In late March (pre-second dose Moderna vaccine)  I drove to the Island in the Sky district in Canyonlands National Park. I posted a blog about the experience. It was windy, it was cold. When I wasn’t hiking, I was hunkered down in my camper with the furnace at full bore. 

In early April I had my first visit to Chaco Cultural  National Historical Park. Initially, I thought what were those Ancient Puebloan thinking! The area is stark! Water is hit or miss in a nearby wash. PiƱon pine and junipers for possible fuel or building materials are on top of the mesas. It’s cold in the winter and hot in the summer. In the campground, dust devils and an overly enthusiastic volunteer host performed continual laps. Both were annoying. As near as I could tell, the location was all about the big views for seeing and being seen. After all it was a cultural, administrative and trading center. No one really knows the whys. I guess the Ancient Ones had their reasons.

In mid-April, I returned to the Needles District of Canyonlands NP. It’s one of my All-Time happy places. Mother Nature cooperated. There was no need for a Shop Vac to Hoover out the sand. Many old friends joined me at our shared group campsite. Happy Hours were sociable and entertaining. A wonderful time was had by all.

A few days later (No rest for the WW J) I camped atop the Horseshoe Canyon district of Canyonlands NP. I hiked up-canyon the first day to see the Great Gallery and other amazing artful artifacts. I tried getting to Bluejohn Canyon to see Aron Ralston’s exit way. He’s the adrenaline junkie who amputated his right arm after a being detained by an irate chockstone. Once again, I was in awe of Mr. Ralston’s pluck, endurance and toughness. I never did see Bluejohn, it would’ve been a massive day hike. The second day I headed down-canyon. It was more scenic but the Green River was too far away for an out and back. In between those hikes, I read inside of my truck. It was too stupid windy to sit outside and get sandblasted.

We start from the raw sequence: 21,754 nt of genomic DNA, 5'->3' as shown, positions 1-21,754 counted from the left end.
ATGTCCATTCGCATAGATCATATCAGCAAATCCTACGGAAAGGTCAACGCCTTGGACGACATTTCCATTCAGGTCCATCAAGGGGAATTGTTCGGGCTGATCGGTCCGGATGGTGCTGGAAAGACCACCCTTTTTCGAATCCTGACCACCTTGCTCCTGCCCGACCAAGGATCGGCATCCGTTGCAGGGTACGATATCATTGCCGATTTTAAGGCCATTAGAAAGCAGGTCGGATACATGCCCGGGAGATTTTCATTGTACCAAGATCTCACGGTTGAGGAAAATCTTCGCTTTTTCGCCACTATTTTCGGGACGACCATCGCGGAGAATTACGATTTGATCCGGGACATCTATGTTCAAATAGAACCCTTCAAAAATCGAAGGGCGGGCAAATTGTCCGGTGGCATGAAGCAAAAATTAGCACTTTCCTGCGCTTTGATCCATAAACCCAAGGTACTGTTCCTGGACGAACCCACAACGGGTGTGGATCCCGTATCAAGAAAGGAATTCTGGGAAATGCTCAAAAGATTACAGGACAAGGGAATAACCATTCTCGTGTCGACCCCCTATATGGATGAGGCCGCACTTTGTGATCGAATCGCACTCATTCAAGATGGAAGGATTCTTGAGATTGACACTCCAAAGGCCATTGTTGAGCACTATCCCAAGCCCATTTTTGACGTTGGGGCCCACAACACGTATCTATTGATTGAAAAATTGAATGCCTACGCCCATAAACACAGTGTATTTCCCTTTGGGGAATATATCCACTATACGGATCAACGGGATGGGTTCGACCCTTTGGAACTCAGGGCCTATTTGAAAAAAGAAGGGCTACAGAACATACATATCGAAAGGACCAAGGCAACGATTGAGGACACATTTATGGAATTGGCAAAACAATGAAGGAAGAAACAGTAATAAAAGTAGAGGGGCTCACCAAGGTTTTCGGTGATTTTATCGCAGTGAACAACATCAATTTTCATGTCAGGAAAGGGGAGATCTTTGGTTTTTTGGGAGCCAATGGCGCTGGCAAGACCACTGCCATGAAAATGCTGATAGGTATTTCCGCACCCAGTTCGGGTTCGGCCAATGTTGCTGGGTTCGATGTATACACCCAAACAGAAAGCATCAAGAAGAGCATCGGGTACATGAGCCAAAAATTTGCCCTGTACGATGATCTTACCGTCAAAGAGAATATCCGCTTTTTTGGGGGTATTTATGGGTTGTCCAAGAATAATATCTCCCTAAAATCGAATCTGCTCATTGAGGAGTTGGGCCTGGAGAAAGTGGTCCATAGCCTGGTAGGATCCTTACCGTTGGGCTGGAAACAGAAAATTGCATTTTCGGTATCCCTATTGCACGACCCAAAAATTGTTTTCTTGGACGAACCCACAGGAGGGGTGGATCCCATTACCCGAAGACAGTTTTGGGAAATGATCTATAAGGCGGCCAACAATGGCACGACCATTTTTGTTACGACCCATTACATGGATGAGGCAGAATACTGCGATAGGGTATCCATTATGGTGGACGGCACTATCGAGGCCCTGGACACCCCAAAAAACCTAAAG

The next morning, I met Brad with his tricked out, accessorized and macho Toyota Tacoma 4X4 truck. I dubbed his conveyance “The Beast.”  We were about to enter the Maze. We’d need the Toyota’s spacecraft technology for a successful journey on a so-called road which is nauseatingly gnarly. The payoff would be camping and hiking in the most beautiful and remote segment of Canyonlands NP. Of course our forecast sucked. Warm and windy, followed by cold and windy, followed by cold, rainy and windy. Our tents were pancaked by the gusts. One blast broke my tent pole. Any attempt to sleep soundly proved futile. We did manage to get out each day for a hike. Once back we hid behind rocks. I wanted to cry more than once. On our six night campout, we scored 56 hours of fine weather. On that day, I celebrated by getting lost...again.  

Don’t get me wrong. I love the Maze, but this time the experience was quite exhausting.

Five days later, I was schvitzing (Yiddish for sweating) at the bottom of the Grand Canyon. It was 93 degrees at Hermit Rapids. Once again Brad (plus two family units) was on hand. We hunkered in the meager shade provided by a few anemic willows. We couldn’t wait for the sun to go down. The next morning we hit the trail early to beat the heat. Five miles and a few hours later, we were hiding under the only cottonwood in Monument Canyon. We had plenty of time on our hands as we watched the nearby campsites fill in with other hot hikers. The following dawn, I was the first one up and out of M Canyon. It was another hot day. Eleven miles later, I shucked off my backpack on a picnic table at Indian Gardens campground. I was done. My Mojo wasn’t into this trip. My mind and body were saying, “No Mas!” For once I listened. The next morning I hiked out to cooler climes. Brad and family continued onto the Colorado River.